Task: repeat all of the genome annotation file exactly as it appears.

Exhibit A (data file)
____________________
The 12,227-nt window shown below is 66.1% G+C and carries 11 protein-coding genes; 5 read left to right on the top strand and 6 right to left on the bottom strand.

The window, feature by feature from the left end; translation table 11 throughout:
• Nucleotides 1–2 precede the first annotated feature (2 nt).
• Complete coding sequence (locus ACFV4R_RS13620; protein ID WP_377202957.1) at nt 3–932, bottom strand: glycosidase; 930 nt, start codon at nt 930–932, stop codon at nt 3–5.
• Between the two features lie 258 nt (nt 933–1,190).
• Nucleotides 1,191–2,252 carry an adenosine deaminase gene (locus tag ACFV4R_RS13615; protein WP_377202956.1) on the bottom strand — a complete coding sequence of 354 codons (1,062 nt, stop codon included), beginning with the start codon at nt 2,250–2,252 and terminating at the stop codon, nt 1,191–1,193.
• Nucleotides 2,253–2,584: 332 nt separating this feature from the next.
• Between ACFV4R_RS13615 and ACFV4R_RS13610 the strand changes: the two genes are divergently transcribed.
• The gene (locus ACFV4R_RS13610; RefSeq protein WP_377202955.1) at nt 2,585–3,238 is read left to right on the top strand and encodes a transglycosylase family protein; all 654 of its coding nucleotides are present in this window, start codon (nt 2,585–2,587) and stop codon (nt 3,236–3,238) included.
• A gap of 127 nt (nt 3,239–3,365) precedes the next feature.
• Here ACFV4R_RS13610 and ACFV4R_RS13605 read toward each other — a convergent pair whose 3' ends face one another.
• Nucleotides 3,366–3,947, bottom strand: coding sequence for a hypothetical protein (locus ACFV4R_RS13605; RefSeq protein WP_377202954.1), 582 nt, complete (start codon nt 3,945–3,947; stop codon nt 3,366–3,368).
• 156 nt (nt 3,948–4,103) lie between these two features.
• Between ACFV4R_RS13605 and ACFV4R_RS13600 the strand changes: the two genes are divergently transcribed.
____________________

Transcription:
The 12,227-nt window shown below is 66.1% G+C and carries 11 protein-coding genes; 5 read left to right on the top strand and 6 right to left on the bottom strand.

The window, feature by feature from the left end; translation table 11 throughout:
• Nucleotides 1–2 precede the first annotated feature (2 nt).
• Complete coding sequence (locus ACFV4R_RS13620; protein ID WP_377202957.1) at nt 3–932, bottom strand: glycosidase; 930 nt, start codon at nt 930–932, stop codon at nt 3–5.
• Between the two features lie 258 nt (nt 933–1,190).
• Nucleotides 1,191–2,252 carry an adenosine deaminase gene (locus tag ACFV4R_RS13615; protein WP_377202956.1) on the bottom strand — a complete coding sequence of 354 codons (1,062 nt, stop codon included), beginning with the start codon at nt 2,250–2,252 and terminating at the stop codon, nt 1,191–1,193.
• Nucleotides 2,253–2,584: 332 nt separating this feature from the next.
• Between ACFV4R_RS13615 and ACFV4R_RS13610 the strand changes: the two genes are divergently transcribed.
• The gene (locus ACFV4R_RS13610; RefSeq protein WP_377202955.1) at nt 2,585–3,238 is read left to right on the top strand and encodes a transglycosylase family protein; all 654 of its coding nucleotides are present in this window, start codon (nt 2,585–2,587) and stop codon (nt 3,236–3,238) included.
• A gap of 127 nt (nt 3,239–3,365) precedes the next feature.
• Here ACFV4R_RS13610 and ACFV4R_RS13605 read toward each other — a convergent pair whose 3' ends face one another.
• Nucleotides 3,366–3,947, bottom strand: coding sequence for a hypothetical protein (locus ACFV4R_RS13605; RefSeq protein WP_377202954.1), 582 nt, complete (start codon nt 3,945–3,947; stop codon nt 3,366–3,368).
• 156 nt (nt 3,948–4,103) lie between these two features.
• Between ACFV4R_RS13605 and ACFV4R_RS13600 the strand changes: the two genes are divergently transcribed.